Happenings Guide Spring 2024

Happenings Guide Header

Street fairs, musical festivals, parades, parks in bloom: It’s impossible to be bored in New York City in the springtime. And it’s almost impossible to narrow down just 25 must-see, must-do events for the season—but we did our best!



Uncle Vanya credit: broadwayworld.com, High Fidelity credit: consequence.net, The Music of Crosby, Nash, and Stills credit: musicof.org, The Welkin credit: patch.com, The Governors Ball credit: governorsballmusicfestival.com

1. Uncle Vanya

April 2-June 16 | Lincoln Center Theater

 Steve Carell makes his Broadway debut as the title character in this new translation of Anton Chekhov’s famed play about passion and dissatisfaction. Joining him are Emmy nominee William Jackson Harper, L.A. Drama Critics Circle nominee Alfred Molina, and Tony winner Anika Noni Rose.

2. An Evening with John Cusack and Screening of “High Fidelity”

May 10 | The Town Hall

For many music fans, list makers, and romantics, “High Fidelity” is more than a movie; it’s a window into their soul. If that includes you, you’ll want to attend this one-night-only screening presented by the film’s star, John Cusack.

3. The Music of Crosby, Stills and Nash

May 13 | Carnegie Hall

 Shawn Colvin, Rickie Lee Jones, Grace Potter, and Todd Rundgren are among the performers scheduled to cover songs by Crosby, Stills and Nash in the 19th annual “Music of…” benefit supporting music education for underserved youth.

4. The Welkin

May 16-June 30 | Linda Gross Theater

Described as a feminist take on “12 Angry Men” set in rural 18th-century England, Lucy Kirkland’s play is making its U.S. debut in this production by the Atlantic Theater Company. Sandra Oh stars.

5. The Governors Ball

June 7-9 | Flushing Meadows Corona Park

Post Malone will be a headliner on the first day of this three-day, three-stage festival, with The Killers doing the honors on Saturday and SZA on Sunday. Among the dozens of other performers are Yung Gravy, Carly Rae Jepsen, Sabrina Carpenter, Reneé Rapp, and Don Toliver. As if the musical lineup weren’t enough of an attraction, Governors Ball is also noted for its eclectic lineup of food vendors.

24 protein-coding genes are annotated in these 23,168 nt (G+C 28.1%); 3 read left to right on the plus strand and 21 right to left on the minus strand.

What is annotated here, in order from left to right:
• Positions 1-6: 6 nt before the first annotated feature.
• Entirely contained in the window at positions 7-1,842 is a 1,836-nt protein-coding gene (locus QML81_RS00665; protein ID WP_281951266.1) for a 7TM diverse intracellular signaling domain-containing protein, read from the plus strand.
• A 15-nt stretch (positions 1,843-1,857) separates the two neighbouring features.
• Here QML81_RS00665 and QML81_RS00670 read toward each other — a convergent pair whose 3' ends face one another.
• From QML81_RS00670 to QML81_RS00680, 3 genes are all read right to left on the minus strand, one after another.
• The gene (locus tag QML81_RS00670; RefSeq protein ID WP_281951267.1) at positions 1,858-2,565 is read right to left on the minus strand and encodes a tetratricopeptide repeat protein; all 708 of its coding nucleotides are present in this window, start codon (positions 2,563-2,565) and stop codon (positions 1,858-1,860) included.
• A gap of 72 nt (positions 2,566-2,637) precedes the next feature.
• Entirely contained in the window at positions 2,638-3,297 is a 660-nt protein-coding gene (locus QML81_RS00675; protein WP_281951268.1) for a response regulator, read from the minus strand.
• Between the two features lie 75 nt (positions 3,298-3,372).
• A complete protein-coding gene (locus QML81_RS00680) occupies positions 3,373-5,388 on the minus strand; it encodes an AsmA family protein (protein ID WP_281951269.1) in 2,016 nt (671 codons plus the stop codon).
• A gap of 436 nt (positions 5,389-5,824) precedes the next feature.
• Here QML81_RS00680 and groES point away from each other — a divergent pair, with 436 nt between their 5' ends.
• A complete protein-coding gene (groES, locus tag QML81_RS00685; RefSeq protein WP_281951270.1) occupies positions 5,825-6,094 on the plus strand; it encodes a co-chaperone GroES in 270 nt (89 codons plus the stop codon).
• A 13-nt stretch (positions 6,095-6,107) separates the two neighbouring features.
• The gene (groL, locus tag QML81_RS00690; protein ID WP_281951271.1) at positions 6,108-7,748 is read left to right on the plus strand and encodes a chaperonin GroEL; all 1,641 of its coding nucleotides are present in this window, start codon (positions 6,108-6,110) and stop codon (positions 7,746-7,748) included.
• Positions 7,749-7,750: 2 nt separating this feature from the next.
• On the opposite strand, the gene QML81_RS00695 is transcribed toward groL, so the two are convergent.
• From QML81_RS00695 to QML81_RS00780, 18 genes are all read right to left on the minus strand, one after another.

100 Famous Views Of Edo credit: wikipedia.org, Somewhere To Roost credit: folkartmuseum.org, Frieze New York credit: frieze.com, Sleeping Beauties: Reawakening Fashion credit: metmuseum.org, Jenny Holzer: Light Line credit: twitter.com/Guggenheim

 1. Hiroshige’s 100 Famous Views of Edo (Featuring Takashi Murakami)

 April 5-August 4 | Brooklyn Museum

Utagawa Hiroshige’s ukiyo-e print series “100 Famous Views of Edo” is not only one of the most prized works in the Brooklyn Museum’s collection but also one of the most celebrated sets of woodblock prints in the history of Japanese art. The full set is going to be displayed for the first time in 24 years. Accompanying the prints are a series of paintings that contemporary artist Takashi Murakami made in response to Hiroshige’s works.

2. Somewhere to Roost

April 12-May 25 | American Folk Art Museum

 The more than 60 paintings, textiles, sculptures, and photographs in this exhibit represent the artists’ interpretations, both literal and figurative, of home. The works range from 19th-century watercolors to lively quilts to thought-provoking references to incarceration and housing insecurity.

3. Frieze New York

 May 1-5 | The Shed

More than 60 galleries from over two dozen countries will be displaying contemporary artworks at this year’s Frieze New York. The art fair also includes a special section, Focus, dedicated to emerging and under-appreciated artists. Those unable to attend in person can visit the online “viewing room,” which will open a week before the actual fair.

4. Sleeping Beauties: Reawakening Fashion

May 10-September 2 | The Met Fifth Avenue